The left hand side of the canyon presents but few attractions, compared with the bolder and loftier bluffs opposite. The left hand wall breaks away and recedes in sloping, grassy hillsides, while we know not what lies beyond these walls to our right, for they close the view in that direction. Wall, solid wall, broken wall, walls of sandstone, walls of granite, and walls of a conglomerate of both, mixed with clay, rise far above us, and shut from our vision whatever lies beyond.
The beauties of Echo canyon are so
PULPIT ROCK, (foot of Echo Canyon.)
many, so majestic, so awe inspiring in their sublimity, that their is little use in calling the traveler's attention to them. But as we rush swiftly along, seemingly beneath these towering heights, we can note some of the most prominent features.
The only difficulty will be that one will hardly see them all, as the cars thunder along, waking the echoes among these castellated monuments of red rock, whose towering domes and frowning buttresses gave the name to this remarkable opening in the Wahsatch Mountains. Four miles below Hanging Rock the walls rise in massive majesty—the prominent features of the canyon. Rain, wind and time have combined to destroy them, but in vain. Centuries have come and gone since that mighty convulsion shook the earth to its center, when Echo and Weber canyons sprung into existence—twin children, whose birth was heralded by throes, such as the earth may never feel again, and still the mighty wall of Echo remains, bidding defiance alike to time and his co-laborers, the elements; still hangs the delicate fret and frost work from the walls; still the pillar, column, dome and spire stand boldly forth in all their grand, wild and wierd beauty to entrance the traveler, and fill his mind with wonder and awe.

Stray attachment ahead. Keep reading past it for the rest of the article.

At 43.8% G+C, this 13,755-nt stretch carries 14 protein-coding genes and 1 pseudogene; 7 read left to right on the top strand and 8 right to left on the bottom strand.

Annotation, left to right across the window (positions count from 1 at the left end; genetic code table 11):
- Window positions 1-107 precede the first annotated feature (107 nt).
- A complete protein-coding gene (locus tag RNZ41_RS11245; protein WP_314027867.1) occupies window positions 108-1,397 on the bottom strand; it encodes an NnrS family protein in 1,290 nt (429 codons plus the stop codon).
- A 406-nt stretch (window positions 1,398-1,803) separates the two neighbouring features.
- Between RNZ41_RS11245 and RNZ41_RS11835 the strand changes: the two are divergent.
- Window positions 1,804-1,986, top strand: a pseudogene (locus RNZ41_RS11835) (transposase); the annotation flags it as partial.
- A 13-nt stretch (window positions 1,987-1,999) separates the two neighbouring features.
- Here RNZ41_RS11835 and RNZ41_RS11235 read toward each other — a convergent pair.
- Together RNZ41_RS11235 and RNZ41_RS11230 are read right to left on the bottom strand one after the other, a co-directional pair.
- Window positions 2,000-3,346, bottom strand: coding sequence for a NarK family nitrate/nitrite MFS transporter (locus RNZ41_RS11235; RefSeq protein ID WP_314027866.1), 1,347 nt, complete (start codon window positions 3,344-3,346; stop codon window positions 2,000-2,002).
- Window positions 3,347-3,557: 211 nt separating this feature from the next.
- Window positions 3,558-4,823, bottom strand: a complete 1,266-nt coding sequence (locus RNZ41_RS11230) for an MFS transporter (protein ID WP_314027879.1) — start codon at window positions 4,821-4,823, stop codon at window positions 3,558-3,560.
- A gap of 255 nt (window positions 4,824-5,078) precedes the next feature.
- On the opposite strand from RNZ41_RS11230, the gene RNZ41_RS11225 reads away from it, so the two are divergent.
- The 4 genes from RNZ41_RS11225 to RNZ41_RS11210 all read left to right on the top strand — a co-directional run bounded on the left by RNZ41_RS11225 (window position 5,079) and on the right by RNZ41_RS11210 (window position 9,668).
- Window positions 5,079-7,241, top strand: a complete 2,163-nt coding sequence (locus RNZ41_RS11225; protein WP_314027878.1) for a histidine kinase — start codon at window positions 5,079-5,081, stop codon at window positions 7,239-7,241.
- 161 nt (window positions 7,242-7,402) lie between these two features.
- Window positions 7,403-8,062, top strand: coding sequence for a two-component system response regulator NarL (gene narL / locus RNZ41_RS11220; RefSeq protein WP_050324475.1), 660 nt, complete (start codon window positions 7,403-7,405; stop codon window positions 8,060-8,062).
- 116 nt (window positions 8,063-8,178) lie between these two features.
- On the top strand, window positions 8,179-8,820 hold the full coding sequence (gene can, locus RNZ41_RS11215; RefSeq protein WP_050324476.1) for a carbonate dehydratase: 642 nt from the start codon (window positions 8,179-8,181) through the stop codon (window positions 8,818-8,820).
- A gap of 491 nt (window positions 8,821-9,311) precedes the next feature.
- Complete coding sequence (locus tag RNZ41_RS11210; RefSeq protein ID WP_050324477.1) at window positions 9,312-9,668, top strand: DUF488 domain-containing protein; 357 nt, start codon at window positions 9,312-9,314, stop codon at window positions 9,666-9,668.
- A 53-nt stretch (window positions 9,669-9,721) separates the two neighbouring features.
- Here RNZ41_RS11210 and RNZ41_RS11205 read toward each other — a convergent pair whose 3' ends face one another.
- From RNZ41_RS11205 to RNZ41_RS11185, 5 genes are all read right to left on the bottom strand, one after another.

About six miles below Hanging Rock, up on the topmost heights of the towering cliffs, a thousand feet above the bed of the canyon, can be seen the fortifications erected by the Mormons, to defend this pass against the army under Johnson, sent out in '57 by Uncle Sam. These fortifications consist of massive rocks, placed on the verge of the precipice, which were to be toppled over on the heads of the soldiers below, but the experiment was never made, so the rocks remain, to be used on some other foe, or as evidences of a people's folly.
On goes the engine, whiffing us past castle, cathedral, towering column and rugged battlement, past ravines which cut the walls from crest to base in awful chasms, shooting over bridges and flying past and under the overhanging walls; when, after crossing the Echo creek thirty-one times in twenty-six miles, we rush past the Witches' Cave and Pulpit Rock, our engine giving
a loud scream of warning to the brakeman who, "throwing on the brakes," brings the train to a stop, and we get out once more to examine the country, Weber river and Echo City station.
Before we take final leave of Echo canyon we will relate an incident, thrilling in its nature, but happily ending without serious results, which occurred there during the construction of the road from Echo City to the mouth of Weber, and is known as